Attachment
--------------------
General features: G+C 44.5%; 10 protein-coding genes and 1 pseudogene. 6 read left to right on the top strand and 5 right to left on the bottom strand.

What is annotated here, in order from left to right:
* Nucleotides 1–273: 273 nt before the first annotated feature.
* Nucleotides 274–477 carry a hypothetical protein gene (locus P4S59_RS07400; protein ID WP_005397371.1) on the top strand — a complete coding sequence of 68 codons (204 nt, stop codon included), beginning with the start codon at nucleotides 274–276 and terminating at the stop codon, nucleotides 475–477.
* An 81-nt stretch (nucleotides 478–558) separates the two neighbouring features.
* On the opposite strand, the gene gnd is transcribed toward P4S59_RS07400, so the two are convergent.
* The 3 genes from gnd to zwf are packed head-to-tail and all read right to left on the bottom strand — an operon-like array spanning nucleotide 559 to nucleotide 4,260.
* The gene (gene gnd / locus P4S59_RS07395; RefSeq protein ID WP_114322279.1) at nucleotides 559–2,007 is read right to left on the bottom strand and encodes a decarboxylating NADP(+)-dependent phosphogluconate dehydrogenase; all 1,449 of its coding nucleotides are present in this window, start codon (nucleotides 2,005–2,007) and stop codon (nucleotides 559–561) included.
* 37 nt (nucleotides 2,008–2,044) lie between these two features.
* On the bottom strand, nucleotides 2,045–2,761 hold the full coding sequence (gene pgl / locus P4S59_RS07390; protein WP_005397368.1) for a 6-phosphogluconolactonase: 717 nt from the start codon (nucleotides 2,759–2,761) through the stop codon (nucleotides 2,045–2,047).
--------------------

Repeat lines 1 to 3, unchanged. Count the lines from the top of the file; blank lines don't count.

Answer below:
General features: G+C 44.5%; 10 protein-coding genes and 1 pseudogene. 6 read left to right on the top strand and 5 right to left on the bottom strand.

What is annotated here, in order from left to right:
* Nucleotides 1–273: 273 nt before the first annotated feature.